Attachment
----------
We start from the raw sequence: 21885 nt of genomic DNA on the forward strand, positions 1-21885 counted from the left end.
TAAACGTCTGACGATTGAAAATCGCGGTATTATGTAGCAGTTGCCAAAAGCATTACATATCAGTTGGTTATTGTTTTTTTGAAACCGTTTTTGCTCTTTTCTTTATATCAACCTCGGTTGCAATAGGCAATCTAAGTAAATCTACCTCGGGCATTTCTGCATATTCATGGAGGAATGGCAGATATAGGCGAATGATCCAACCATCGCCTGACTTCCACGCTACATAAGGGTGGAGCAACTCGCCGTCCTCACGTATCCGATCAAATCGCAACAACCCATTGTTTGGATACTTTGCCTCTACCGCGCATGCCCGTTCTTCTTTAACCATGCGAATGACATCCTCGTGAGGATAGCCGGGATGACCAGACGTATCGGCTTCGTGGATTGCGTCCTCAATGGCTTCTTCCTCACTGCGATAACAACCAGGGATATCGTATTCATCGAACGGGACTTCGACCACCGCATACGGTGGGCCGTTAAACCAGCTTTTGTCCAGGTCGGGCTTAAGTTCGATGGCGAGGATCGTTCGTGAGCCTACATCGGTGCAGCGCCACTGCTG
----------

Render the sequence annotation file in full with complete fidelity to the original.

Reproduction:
We start from the raw sequence: 21885 nt of genomic DNA on the forward strand, positions 1-21885 counted from the left end.
TAAACGTCTGACGATTGAAAATCGCGGTATTATGTAGCAGTTGCCAAAAGCATTACATATCAGTTGGTTATTGTTTTTTTGAAACCGTTTTTGCTCTTTTCTTTATATCAACCTCGGTTGCAATAGGCAATCTAAGTAAATCTACCTCGGGCATTTCTGCATATTCATGGAGGAATGGCAGATATAGGCGAATGATCCAACCATCGCCTGACTTCCACGCTACATAAGGGTGGAGCAACTCGCCGTCCTCACGTATCCGATCAAATCGCAACAACCCATTGTTTGGATACTTTGCCTCTACCGCGCATGCCCGTTCTTCTTTAACCATGCGAATGACATCCTCGTGAGGATAGCCGGGATGACCAGACGTATCGGCTTCGTGGATTGCGTCCTCAATGGCTTCTTCCTCACTGCGATAACAACCAGGGATATCGTATTCATCGAACGGGACTTCGACCACCGCATACGGTGGGCCGTTAAACCAGCTTTTGTCCAGGTCGGGCTTAAGTTCGATGGCGAGGATCGTTCGTGAGCCTACATCGGTGCAGCGCCACTGCTG